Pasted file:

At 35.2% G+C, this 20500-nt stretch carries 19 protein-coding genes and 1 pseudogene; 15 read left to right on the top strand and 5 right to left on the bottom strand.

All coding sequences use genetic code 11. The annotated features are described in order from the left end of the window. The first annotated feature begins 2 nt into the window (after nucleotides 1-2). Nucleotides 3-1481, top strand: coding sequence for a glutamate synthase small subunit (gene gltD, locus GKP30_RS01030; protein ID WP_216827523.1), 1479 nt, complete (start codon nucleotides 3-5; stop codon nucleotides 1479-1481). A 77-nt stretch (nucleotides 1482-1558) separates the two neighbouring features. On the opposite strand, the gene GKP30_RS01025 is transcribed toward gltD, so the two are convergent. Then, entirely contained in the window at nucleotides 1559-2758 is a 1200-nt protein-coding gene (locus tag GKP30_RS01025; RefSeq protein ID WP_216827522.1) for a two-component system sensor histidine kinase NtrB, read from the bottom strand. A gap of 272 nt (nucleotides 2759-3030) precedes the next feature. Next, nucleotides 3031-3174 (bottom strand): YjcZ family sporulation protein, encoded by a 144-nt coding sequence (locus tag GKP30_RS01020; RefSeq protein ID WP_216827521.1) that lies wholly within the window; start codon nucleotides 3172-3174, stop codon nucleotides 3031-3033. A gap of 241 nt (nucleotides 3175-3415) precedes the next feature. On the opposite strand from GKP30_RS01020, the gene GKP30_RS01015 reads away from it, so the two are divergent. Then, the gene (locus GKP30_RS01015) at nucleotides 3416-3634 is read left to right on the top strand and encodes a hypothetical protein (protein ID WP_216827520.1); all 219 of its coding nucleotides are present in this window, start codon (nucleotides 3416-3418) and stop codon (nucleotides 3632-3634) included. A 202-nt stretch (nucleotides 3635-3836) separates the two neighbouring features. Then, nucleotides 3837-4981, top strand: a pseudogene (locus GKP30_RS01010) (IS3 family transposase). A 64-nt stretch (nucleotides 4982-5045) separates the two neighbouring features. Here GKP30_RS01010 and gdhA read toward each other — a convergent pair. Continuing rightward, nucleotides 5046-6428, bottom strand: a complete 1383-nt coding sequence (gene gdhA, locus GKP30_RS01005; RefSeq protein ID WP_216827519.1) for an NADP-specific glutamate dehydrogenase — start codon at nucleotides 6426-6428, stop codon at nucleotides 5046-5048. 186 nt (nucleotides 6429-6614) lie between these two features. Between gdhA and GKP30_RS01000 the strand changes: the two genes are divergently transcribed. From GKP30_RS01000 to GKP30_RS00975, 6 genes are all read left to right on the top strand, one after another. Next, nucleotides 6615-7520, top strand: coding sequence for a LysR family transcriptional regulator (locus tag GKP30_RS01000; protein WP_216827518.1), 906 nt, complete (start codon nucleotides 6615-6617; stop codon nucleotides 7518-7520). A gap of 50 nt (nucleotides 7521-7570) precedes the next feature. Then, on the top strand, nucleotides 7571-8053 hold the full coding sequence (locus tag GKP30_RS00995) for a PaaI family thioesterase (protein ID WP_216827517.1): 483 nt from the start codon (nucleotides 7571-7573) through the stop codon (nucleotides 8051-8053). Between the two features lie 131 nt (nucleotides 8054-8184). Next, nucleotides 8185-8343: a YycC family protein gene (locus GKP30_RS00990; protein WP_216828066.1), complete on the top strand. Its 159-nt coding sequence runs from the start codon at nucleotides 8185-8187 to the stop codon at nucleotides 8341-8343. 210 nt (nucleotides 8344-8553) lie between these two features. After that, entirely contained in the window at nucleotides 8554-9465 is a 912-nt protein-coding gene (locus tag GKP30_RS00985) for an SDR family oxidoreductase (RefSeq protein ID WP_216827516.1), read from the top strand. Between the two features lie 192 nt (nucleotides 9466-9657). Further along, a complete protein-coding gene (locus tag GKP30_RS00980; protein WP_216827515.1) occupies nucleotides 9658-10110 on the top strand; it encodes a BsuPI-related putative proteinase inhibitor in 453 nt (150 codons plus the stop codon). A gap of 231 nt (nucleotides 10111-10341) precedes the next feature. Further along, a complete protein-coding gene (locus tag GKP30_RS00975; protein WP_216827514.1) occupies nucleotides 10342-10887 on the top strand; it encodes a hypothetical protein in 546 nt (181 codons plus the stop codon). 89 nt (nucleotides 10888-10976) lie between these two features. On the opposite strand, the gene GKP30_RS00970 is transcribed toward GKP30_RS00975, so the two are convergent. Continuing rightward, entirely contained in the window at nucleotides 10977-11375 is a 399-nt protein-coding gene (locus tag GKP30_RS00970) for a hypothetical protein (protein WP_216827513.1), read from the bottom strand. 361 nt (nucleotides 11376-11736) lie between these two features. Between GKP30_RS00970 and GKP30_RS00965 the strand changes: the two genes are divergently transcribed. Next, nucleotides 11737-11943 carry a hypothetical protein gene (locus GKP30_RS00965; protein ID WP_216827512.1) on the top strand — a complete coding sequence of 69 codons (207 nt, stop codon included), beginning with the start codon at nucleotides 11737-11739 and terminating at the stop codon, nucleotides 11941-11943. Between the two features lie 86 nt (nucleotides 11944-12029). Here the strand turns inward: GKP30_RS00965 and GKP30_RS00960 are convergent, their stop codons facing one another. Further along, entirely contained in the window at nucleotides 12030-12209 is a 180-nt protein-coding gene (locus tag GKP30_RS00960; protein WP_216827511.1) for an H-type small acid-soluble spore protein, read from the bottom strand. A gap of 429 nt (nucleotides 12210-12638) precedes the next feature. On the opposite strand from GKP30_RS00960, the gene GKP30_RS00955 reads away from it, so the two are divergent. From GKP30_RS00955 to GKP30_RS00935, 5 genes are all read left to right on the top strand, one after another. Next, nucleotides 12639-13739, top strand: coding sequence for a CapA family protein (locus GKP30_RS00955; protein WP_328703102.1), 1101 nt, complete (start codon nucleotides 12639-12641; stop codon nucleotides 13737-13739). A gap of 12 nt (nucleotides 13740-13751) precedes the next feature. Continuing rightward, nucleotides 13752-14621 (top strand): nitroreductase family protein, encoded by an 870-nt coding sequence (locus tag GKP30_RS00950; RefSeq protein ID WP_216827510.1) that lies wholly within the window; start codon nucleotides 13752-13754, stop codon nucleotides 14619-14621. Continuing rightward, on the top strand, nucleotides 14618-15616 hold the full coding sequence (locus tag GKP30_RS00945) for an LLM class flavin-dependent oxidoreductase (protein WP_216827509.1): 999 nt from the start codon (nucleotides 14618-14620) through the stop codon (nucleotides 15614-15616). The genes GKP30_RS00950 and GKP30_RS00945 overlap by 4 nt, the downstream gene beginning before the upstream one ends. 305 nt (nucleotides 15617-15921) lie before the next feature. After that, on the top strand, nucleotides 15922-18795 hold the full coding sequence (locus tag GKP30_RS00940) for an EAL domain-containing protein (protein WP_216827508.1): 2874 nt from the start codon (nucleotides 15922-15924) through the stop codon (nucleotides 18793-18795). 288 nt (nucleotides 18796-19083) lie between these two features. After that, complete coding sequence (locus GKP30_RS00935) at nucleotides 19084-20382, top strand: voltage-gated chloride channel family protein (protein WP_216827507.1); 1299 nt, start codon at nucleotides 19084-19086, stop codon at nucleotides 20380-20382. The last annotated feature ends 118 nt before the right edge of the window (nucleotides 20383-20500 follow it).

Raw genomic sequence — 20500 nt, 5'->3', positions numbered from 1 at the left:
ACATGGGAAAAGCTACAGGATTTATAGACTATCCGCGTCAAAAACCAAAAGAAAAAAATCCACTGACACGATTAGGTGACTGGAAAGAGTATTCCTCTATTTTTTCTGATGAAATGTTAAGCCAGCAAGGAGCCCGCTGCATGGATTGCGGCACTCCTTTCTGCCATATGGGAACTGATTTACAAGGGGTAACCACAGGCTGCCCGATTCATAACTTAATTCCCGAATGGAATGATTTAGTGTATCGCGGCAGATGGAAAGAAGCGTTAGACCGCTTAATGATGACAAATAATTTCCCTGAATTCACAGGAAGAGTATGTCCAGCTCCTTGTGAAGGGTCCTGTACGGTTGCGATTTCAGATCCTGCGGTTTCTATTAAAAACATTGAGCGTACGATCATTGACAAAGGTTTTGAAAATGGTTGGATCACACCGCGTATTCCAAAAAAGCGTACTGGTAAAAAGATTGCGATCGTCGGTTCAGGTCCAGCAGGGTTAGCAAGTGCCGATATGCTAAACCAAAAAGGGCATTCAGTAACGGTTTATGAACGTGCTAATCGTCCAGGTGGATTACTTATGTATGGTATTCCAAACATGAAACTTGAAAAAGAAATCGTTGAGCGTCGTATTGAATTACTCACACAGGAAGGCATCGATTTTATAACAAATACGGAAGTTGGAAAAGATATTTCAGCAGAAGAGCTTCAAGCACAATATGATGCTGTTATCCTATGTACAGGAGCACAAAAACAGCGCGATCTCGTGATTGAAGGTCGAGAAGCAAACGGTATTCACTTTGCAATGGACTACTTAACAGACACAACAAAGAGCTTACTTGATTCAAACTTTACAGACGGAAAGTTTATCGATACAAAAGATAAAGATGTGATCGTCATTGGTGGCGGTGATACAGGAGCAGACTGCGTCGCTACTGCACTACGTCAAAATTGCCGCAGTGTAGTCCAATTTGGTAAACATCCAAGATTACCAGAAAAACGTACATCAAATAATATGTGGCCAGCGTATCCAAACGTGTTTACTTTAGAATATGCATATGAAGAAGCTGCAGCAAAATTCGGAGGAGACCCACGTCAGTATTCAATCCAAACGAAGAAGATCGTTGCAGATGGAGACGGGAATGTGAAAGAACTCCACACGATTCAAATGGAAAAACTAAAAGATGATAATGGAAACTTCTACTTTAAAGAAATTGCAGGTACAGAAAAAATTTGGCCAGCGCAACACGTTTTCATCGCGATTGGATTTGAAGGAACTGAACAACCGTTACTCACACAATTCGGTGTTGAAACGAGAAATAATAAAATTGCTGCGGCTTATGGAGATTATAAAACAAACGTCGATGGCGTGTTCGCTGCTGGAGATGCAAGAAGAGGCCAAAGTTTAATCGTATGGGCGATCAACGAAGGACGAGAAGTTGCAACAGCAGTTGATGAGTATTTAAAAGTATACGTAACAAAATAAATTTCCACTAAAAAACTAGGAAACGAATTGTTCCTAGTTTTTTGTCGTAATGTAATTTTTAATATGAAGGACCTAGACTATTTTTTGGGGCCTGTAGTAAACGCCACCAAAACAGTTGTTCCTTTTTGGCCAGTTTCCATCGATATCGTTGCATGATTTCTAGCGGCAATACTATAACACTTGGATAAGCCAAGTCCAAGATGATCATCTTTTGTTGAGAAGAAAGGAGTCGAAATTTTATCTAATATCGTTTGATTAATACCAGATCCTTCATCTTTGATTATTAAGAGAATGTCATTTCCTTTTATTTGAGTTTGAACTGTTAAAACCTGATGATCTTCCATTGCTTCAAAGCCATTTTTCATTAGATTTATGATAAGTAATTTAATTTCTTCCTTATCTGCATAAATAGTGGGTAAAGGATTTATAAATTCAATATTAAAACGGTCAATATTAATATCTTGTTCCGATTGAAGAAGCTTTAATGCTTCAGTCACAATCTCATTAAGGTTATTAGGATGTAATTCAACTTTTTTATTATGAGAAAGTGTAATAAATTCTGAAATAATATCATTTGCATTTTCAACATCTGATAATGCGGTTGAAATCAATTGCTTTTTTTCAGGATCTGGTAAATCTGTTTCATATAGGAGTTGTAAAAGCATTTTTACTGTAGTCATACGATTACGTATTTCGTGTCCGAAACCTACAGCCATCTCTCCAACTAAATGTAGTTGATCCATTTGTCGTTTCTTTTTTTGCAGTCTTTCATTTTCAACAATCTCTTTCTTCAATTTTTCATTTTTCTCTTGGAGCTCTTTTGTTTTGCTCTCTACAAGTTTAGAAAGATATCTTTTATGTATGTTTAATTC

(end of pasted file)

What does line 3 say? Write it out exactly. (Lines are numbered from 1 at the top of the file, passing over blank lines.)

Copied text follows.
Raw genomic sequence — 20500 nt, 5'->3', positions numbered from 1 at the left: